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2009 Ryder Cup - Scottish bid, other bids, money and politics
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Galbraith drives home youthful exercise as part of Ryder Cup bid

Mike Aitken, The Scotsman, 1 February 2001

A decision on which country will be awarded the right to host the 2009 match between Europe and America is not expected to be reached at this month’s meeting of the Ryder Cup committee. Instead, the successful bid is more likely to be identified in the spring.

Although the three competing countries - Scotland, Wales and the North of England - all want to know their fate as soon as possible, it now looks improbable that the committee will find themselves in a position to make an immediate judgment after the bids are assessed on 13 and 14 February.

Instead, the Ryder Cup committee is more likely to take a view on how best to proceed and what to do next. It may well be that clarification is needed on a number of issues raised by each of the bids before any final verdict can be reached.

While the European Tour would happily leave any decision until the summer, it is thought the Professional Golfers Association are more sympathetic to the position of the three bidders, and will try to make their findings public as soon as possible.

Certainly, my understanding is that Scotland want to see a swift resolution of the bidding process on the grounds that the sooner a decision is reached the quicker all the recommendations in their bid can be implemented if they’re successful.

Although he doesn’t yet know when the race will reach the finishing line, Sam Galbraith, Scotland’s sports minister, indicated yesterday he was "quietly confident" about landing the 2009 match between Europe and America.

Speaking at a press conference in Edinburgh where the Bank of Scotland agreed to sponsor the Scottish Junior Masters Tournament - the competition involves 2,500 boys and girls - Mr Galbraith was in upbeat mood.

He said that one of the most important aspects of Scotland’s Ryder Cup bid was the manner in which it combines the promotion of excellence at the top with the grassroots promotion of the game.

The minister believes that Scotland’s pledge to give every child under nine the chance to play the game is vital to the success of the bid. However, he was insistent there would be no single blueprint to achieve that goal and argued different solutions would be found in different parts of the country.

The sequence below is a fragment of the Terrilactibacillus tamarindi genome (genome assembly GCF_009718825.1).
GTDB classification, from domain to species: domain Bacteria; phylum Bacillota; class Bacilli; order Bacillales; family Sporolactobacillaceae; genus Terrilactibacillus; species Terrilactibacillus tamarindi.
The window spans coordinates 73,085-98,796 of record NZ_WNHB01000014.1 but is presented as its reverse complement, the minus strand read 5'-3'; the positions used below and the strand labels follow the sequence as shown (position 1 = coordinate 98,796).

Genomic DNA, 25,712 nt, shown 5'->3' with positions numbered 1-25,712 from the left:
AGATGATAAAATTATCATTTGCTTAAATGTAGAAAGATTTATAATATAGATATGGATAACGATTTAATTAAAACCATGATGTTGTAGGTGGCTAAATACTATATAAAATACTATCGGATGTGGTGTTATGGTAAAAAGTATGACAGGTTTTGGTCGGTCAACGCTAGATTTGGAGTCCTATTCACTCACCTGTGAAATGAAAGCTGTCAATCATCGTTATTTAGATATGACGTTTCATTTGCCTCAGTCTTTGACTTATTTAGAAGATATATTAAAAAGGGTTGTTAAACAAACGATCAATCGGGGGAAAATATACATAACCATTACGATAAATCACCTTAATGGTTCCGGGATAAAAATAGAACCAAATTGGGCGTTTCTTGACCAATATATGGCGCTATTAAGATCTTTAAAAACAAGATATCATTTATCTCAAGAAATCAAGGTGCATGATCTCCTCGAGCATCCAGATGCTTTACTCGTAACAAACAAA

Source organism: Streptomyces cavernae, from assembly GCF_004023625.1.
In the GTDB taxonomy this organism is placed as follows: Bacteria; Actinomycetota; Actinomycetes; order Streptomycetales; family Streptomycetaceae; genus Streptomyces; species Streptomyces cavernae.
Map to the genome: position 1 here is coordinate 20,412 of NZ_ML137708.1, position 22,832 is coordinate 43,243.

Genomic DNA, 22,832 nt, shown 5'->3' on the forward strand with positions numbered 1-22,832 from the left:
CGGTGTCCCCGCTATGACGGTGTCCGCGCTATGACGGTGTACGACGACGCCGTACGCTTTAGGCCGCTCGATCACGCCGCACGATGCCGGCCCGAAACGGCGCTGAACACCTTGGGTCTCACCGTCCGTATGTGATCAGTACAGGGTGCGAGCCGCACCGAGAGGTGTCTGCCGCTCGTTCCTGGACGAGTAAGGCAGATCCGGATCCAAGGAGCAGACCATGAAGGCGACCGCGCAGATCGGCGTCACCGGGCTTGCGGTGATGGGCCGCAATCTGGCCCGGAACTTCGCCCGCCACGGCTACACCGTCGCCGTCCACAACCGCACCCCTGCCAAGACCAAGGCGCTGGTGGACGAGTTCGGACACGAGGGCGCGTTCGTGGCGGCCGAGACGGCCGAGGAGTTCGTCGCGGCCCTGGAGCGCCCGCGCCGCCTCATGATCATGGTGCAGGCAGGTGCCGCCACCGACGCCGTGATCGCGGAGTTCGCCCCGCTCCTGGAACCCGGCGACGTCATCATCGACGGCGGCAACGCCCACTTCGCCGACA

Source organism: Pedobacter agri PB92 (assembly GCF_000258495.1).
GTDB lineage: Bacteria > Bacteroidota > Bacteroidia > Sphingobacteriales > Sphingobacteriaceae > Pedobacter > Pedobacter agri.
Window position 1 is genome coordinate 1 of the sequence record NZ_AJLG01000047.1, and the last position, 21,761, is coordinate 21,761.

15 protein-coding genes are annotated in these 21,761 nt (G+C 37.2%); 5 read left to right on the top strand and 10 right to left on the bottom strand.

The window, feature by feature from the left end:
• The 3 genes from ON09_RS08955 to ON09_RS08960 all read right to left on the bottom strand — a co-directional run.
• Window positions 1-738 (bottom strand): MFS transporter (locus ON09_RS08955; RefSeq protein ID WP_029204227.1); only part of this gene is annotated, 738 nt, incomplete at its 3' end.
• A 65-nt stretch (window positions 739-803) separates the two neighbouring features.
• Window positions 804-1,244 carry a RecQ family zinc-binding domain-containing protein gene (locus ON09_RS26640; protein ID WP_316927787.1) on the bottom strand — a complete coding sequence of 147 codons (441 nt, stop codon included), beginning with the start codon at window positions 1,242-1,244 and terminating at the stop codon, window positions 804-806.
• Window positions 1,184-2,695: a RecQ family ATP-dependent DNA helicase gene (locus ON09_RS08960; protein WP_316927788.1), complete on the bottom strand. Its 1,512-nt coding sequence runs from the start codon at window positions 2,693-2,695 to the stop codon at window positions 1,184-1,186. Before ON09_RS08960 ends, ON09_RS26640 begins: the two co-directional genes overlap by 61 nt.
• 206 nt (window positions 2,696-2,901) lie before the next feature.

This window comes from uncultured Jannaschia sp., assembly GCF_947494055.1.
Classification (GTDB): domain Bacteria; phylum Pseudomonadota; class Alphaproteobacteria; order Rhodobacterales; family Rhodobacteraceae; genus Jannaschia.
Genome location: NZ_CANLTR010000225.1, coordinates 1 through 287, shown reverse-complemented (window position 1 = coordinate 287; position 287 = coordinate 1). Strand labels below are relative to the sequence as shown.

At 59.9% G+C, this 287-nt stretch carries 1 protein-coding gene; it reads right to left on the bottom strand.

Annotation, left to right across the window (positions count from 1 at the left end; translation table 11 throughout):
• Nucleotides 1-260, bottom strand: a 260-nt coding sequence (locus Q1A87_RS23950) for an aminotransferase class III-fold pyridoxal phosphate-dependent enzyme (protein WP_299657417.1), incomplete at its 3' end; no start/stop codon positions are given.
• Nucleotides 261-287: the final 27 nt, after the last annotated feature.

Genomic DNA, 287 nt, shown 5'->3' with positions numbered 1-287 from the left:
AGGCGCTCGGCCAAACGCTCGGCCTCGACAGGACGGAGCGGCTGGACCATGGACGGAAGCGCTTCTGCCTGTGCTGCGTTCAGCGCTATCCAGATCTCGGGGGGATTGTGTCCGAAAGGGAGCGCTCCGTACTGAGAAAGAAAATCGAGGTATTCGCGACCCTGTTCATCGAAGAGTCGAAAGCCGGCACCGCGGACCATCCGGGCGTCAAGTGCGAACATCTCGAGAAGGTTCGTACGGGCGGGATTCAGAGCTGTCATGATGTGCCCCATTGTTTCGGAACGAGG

"The Bank of Scotland Junior Masters is an important initiative in the overall junior golf programme," he added. "As part of our Ryder Cup bid we have pledged that by 2009 every child in Scotland will have been introduced to the game of golf by the time they are nine years old. I’m confident that these young champions will be pressing for Ryder Cup and Solheim Cup places in the near future."

Ian Rae, Scotland’s first national golf coach, also was enthusiastic about the range of new developments taking place in the Scottish game. Rae, who coaches European Tour players Stephen Gallacher and Dean Robertson, believes it’s just as important for the home of golf to groom tomorrow’s stars.

"These junior masters are the stars of the future and their talents need to be nurtured and developed," he said. "Scotland’s commitment to cultivate junior golfers as part of the Ryder Cup bid places it at the forefront of junior excellence."

As well as enlisting a national golf coach, an announcement will be made soon about the appointment of a youth development manager to co-ordinate Scotland’s junior golf strategy. This story was broken in these columns last month when it emerged how closely sportscotland, the Scottish PGA, the Scottish Golf Union, the Scottish Ladies Golfing Association and the Golf Foundation were working together.

Of course, all concerned with the Scottish bid appreciate they will need to invest at the elite end of the sport as well as in junior golf if the 2009 Ryder Cup is to be secured.

While Wales have already pledged to invest £500,000 in a new Seniors event and £400,000 in a Ladies’ Tour championship, my information is that Scotland will shortly reveal its hand for 2001 with an impressive investment package across a range of men’s, women’s and senior’s professional tournaments.

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